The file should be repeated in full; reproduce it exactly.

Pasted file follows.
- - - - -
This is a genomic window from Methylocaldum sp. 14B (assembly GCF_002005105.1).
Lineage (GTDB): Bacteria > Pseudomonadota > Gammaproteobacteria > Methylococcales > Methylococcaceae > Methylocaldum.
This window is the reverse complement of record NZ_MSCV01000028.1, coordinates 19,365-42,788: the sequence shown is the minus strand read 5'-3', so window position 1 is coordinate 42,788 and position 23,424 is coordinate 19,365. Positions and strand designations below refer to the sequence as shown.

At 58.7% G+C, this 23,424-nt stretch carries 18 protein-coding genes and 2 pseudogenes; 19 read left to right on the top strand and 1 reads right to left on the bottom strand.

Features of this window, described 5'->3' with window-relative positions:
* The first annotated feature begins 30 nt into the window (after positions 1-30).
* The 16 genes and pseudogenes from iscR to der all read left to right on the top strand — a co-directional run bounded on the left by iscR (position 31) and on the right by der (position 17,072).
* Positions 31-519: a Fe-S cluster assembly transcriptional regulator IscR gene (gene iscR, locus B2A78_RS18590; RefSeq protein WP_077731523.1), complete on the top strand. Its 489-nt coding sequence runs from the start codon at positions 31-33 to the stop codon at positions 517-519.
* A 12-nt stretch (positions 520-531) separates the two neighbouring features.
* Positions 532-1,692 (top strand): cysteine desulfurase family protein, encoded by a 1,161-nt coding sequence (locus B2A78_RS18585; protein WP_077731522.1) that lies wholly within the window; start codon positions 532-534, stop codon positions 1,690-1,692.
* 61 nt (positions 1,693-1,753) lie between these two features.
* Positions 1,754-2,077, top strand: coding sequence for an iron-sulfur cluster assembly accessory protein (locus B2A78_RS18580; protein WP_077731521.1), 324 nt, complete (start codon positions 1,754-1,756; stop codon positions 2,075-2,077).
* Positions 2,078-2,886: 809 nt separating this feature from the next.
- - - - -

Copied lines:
This is a genomic window from Methylocaldum sp. 14B (assembly GCF_002005105.1).
Lineage (GTDB): Bacteria > Pseudomonadota > Gammaproteobacteria > Methylococcales > Methylococcaceae > Methylocaldum.
This window is the reverse complement of record NZ_MSCV01000028.1, coordinates 19,365-42,788: the sequence shown is the minus strand read 5'-3', so window position 1 is coordinate 42,788 and position 23,424 is coordinate 19,365. Positions and strand designations below refer to the sequence as shown.

At 58.7% G+C, this 23,424-nt stretch carries 18 protein-coding genes and 2 pseudogenes; 19 read left to right on the top strand and 1 reads right to left on the bottom strand.

Features of this window, described 5'->3' with window-relative positions:
* The first annotated feature begins 30 nt into the window (after positions 1-30).
* The 16 genes and pseudogenes from iscR to der all read left to right on the top strand — a co-directional run bounded on the left by iscR (position 31) and on the right by der (position 17,072).
* Positions 31-519: a Fe-S cluster assembly transcriptional regulator IscR gene (gene iscR, locus B2A78_RS18590; RefSeq protein WP_077731523.1), complete on the top strand. Its 489-nt coding sequence runs from the start codon at positions 31-33 to the stop codon at positions 517-519.
* A 12-nt stretch (positions 520-531) separates the two neighbouring features.
* Positions 532-1,692 (top strand): cysteine desulfurase family protein, encoded by a 1,161-nt coding sequence (locus B2A78_RS18585; protein WP_077731522.1) that lies wholly within the window; start codon positions 532-534, stop codon positions 1,690-1,692.
* 61 nt (positions 1,693-1,753) lie between these two features.
* Positions 1,754-2,077, top strand: coding sequence for an iron-sulfur cluster assembly accessory protein (locus B2A78_RS18580; protein WP_077731521.1), 324 nt, complete (start codon positions 1,754-1,756; stop codon positions 2,075-2,077).
* Positions 2,078-2,886: 809 nt separating this feature from the next.